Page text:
You may have seen the name ‘Auto Chess’ doing the rounds these past few months and wondered what all the fuss was about. Spawning a new ‘autobattler’ genre, Auto Chess has been taking the PC by storm during the first half of 2019, but now the mobile versions have arrived and the genre is reaching new audiences. Many might not have come across this fledgeling game variant before, so we’re on hand to try and help you make some sense of it all.
What is Auto Chess?
You play against 7 other players. Upon entering a game you will have a board in front of you, the half closest to you being where you place your creatures. You buy creatures from the shop with gold. Each round you get a default amount of gold and some bonus gold depending on win/loss streaks. All creatures start on 1 star, and when you have three of the same tier of the same creature they level up (e.g. combine three 1 star creatures into a single 2 star).
Every creature comes with traits. If you get a few creatures with the same traits on the board you will get a buff associated with that trait. These can range from increased attack speed to magical resistance to bonus effects to other traits, so there’s a lot of learning to dig into and this is where much of the strategising comes from.
Each round you have a set amount of time to tinker with your line-up, buy new creatures, level them up and level yourself up. Your level directly reflects the number of creatures you can place on the board, so when you hit level 3, you can place 3 creatures, simple enough.
Then the ‘auto’ part of the genre kicks in. Your board will be ‘invaded’ by one of the other players. Their creatures will fight yours to the death with no interaction needed, sit back and watch the brawl. If you win, good times, wait for the next round to start.
If you lose, you will lose health equal to the star level of the remaining enemy characters, so if they have one 2 star and one 1 star left standing after kicking your ass, you’ll lose 3 health. Everyone starts at 100hp. Last player standing wins.
And that, in a nutshell, is Auto Chess.
Where did Auto Chess come from?
Auto Chess started life, as many a breakout PC hit before it, as a mod for another game. In this instance DOTA 2, Valves League of Legends competitor. The DOTA 2 Auto Chess mod arrived on 4th Jan 2019 and in a month and a half racked up 4 million players. By May it had more than doubled to 8.5 million.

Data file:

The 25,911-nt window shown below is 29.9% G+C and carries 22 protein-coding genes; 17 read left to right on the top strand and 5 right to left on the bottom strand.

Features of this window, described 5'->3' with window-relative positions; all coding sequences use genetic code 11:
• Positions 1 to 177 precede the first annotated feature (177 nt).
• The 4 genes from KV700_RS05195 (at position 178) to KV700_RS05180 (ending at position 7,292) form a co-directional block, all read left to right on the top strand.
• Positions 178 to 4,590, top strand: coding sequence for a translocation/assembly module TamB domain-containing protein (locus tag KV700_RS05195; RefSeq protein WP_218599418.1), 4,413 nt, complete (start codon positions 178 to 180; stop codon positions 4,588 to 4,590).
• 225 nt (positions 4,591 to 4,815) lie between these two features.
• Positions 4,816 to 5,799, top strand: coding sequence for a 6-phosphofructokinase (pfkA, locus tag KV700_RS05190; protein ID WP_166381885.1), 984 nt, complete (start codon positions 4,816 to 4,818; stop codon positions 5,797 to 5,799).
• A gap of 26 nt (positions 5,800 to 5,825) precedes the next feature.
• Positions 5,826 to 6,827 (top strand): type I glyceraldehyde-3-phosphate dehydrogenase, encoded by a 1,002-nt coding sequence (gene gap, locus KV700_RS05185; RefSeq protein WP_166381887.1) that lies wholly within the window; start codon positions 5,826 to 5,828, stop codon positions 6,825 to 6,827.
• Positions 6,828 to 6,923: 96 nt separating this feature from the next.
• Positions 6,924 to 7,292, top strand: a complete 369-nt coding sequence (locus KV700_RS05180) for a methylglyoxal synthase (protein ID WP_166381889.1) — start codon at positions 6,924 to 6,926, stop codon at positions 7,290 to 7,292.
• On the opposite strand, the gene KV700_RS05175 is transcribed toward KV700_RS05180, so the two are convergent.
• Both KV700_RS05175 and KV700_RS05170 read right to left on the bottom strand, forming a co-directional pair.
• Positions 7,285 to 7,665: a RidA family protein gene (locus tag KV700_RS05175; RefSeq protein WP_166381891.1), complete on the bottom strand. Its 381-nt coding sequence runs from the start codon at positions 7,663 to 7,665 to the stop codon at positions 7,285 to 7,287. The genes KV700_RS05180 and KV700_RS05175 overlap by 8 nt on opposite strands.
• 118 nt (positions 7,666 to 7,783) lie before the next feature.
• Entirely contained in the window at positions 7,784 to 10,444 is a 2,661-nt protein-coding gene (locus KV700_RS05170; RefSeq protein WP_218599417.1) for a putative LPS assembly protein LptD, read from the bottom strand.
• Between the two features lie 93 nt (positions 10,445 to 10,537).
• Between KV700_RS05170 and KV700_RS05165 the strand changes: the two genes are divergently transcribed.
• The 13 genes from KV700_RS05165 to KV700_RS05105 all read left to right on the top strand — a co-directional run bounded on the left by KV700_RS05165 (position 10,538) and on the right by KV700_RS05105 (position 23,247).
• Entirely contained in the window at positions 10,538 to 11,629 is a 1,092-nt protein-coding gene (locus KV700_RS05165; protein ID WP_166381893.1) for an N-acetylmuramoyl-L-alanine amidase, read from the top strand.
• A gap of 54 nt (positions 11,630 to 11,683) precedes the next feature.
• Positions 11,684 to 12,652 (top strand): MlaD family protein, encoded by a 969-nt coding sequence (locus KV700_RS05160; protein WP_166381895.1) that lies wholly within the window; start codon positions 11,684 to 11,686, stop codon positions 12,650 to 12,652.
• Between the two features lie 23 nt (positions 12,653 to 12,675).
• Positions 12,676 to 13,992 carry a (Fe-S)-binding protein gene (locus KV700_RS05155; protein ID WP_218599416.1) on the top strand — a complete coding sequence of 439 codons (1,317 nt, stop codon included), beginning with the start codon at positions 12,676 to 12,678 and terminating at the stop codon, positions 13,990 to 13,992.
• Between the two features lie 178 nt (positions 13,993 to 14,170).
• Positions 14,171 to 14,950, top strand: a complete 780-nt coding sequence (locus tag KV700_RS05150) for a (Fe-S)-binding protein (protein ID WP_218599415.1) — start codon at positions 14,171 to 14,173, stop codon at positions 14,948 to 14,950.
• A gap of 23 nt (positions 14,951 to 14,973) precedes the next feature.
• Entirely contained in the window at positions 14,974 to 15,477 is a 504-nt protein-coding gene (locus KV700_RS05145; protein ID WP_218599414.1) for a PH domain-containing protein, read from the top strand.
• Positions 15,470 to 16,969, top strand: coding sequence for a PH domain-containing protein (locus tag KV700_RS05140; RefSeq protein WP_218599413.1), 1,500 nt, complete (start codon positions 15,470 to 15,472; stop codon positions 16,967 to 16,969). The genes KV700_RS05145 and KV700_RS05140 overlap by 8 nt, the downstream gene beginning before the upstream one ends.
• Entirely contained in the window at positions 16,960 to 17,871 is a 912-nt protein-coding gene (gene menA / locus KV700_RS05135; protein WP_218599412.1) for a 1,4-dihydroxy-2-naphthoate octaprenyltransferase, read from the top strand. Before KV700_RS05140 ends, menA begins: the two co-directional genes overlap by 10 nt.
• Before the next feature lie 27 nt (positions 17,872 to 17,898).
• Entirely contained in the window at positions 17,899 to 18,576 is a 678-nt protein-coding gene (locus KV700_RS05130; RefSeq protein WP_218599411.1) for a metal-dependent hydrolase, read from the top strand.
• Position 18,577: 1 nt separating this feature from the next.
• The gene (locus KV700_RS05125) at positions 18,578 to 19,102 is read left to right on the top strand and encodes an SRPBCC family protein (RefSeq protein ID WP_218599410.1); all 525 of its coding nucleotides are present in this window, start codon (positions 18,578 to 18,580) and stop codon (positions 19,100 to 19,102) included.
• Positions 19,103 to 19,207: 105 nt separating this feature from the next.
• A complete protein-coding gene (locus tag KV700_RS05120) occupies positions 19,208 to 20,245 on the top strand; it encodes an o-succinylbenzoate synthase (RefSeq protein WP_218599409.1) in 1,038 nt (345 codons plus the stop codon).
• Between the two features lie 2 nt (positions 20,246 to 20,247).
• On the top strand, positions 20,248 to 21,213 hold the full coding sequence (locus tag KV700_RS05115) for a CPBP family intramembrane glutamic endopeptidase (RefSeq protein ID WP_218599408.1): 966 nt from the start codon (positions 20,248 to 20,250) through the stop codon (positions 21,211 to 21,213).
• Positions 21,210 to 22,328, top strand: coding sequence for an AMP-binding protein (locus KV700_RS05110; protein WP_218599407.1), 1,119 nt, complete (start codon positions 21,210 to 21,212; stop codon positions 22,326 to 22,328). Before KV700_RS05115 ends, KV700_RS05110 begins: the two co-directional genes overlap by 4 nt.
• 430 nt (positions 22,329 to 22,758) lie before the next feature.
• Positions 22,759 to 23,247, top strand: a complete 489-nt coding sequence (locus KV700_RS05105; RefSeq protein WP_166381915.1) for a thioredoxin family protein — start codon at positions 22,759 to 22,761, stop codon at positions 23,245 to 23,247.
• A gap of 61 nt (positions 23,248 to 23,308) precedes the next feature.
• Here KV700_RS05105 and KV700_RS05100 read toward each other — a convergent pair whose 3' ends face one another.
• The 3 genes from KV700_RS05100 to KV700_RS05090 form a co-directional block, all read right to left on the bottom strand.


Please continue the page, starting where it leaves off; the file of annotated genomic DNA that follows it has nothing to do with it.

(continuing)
The developers of the original mod, Drodo Studio, obviously caught the attention of Valve and were flown over to Valve HQ to discuss being made a part of the company to work on a standalone version. Talks didn’t pan and Drodo declined the offer, but not before giving their blessing to Valve to make their own version, which we now know as DOTA Underlords.
After leaving Valve to their own devices, Drodo Studio partnered with Chinese production company Imba TV and Long Mobile to develop a standalone version of the game titled “Auto Chess Origin”. Initially released on mobile, they have announced a PC version coming to the Epic store in the near future.
In June 2019, Riot not wanting to be left out, announced “Teamfight Tactics” a new game mode within League of Legends, based on the Auto Chess formula. It features a few tweaks and differences but the essence is the same.
How can I play Auto Chess?
At the time of writing, there’s plenty of options to get you started on your Auto Chess journey.
On PC you can still play the original mod by downloading the DOTA 2 client from Steam and, with Steam also naturally being the home for DOTA Underlords. Grab the League of Legends client if you fancy someTeamfight Tactics instead since it rolled out on the 26th June.
On mobile Drodos standalone Auto Chess Origin, and Valves DOTA Underlords are both now available for free download on iOS and Android.
As yet, no one has announced console versions, but it can only be a matter of time before an Auto Chess variant makes it way to the platform.
What does the future hold for Auto Chess?
Aside from more developers jumping on the ‘autobattler’ bandwagon, Esports is firmly in the future of the genre.
The ESL recently announced a DOTA Underlords tournament at their event in Hamberg in October, featuring a prize pool of €5,000.
Drodo Studios are going in big with their Esports offering, announcing via a post on Facebook plans for a $1million invitational later in the year, with several qualifying rounds preceding it.
So there you have it, your whistlestop tour of everything Auto Chess, you can now go forth and ‘autobattle’ your way to victory!